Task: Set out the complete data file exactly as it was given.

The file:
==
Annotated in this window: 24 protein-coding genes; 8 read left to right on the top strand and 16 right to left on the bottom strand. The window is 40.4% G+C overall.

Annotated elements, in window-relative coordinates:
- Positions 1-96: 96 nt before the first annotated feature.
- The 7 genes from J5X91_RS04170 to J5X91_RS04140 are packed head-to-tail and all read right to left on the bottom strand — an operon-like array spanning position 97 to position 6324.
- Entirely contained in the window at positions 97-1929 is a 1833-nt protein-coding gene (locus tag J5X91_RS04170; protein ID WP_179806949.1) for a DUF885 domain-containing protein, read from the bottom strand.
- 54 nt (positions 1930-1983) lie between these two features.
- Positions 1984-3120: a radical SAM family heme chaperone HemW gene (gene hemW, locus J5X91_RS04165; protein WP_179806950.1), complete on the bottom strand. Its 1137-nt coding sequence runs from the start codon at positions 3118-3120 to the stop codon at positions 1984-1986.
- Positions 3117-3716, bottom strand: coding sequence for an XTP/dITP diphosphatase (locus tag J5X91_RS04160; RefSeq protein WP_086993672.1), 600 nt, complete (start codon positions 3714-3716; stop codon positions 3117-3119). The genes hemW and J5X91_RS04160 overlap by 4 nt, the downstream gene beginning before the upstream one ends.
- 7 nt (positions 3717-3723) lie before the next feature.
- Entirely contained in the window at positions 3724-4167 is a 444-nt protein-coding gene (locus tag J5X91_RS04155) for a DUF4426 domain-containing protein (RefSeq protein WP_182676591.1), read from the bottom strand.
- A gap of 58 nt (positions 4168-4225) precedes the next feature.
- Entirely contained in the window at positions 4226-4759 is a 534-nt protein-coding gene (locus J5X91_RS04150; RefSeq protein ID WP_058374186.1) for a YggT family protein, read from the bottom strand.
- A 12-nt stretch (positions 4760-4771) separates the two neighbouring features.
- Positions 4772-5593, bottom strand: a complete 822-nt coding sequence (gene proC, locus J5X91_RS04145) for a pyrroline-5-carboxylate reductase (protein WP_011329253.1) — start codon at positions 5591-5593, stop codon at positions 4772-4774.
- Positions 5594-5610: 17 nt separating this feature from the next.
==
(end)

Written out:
Annotated in this window: 24 protein-coding genes; 8 read left to right on the top strand and 16 right to left on the bottom strand. The window is 40.4% G+C overall.

Annotated elements, in window-relative coordinates:
- Positions 1-96: 96 nt before the first annotated feature.
- The 7 genes from J5X91_RS04170 to J5X91_RS04140 are packed head-to-tail and all read right to left on the bottom strand — an operon-like array spanning position 97 to position 6324.
- Entirely contained in the window at positions 97-1929 is a 1833-nt protein-coding gene (locus tag J5X91_RS04170; protein ID WP_179806949.1) for a DUF885 domain-containing protein, read from the bottom strand.
- 54 nt (positions 1930-1983) lie between these two features.
- Positions 1984-3120: a radical SAM family heme chaperone HemW gene (gene hemW, locus J5X91_RS04165; protein WP_179806950.1), complete on the bottom strand. Its 1137-nt coding sequence runs from the start codon at positions 3118-3120 to the stop codon at positions 1984-1986.
- Positions 3117-3716, bottom strand: coding sequence for an XTP/dITP diphosphatase (locus tag J5X91_RS04160; RefSeq protein WP_086993672.1), 600 nt, complete (start codon positions 3714-3716; stop codon positions 3117-3119). The genes hemW and J5X91_RS04160 overlap by 4 nt, the downstream gene beginning before the upstream one ends.
- 7 nt (positions 3717-3723) lie before the next feature.
- Entirely contained in the window at positions 3724-4167 is a 444-nt protein-coding gene (locus tag J5X91_RS04155) for a DUF4426 domain-containing protein (RefSeq protein WP_182676591.1), read from the bottom strand.
- A gap of 58 nt (positions 4168-4225) precedes the next feature.
- Entirely contained in the window at positions 4226-4759 is a 534-nt protein-coding gene (locus J5X91_RS04150; RefSeq protein ID WP_058374186.1) for a YggT family protein, read from the bottom strand.
- A 12-nt stretch (positions 4760-4771) separates the two neighbouring features.
- Positions 4772-5593, bottom strand: a complete 822-nt coding sequence (gene proC, locus J5X91_RS04145) for a pyrroline-5-carboxylate reductase (protein WP_011329253.1) — start codon at positions 5591-5593, stop codon at positions 4772-4774.
- Positions 5594-5610: 17 nt separating this feature from the next.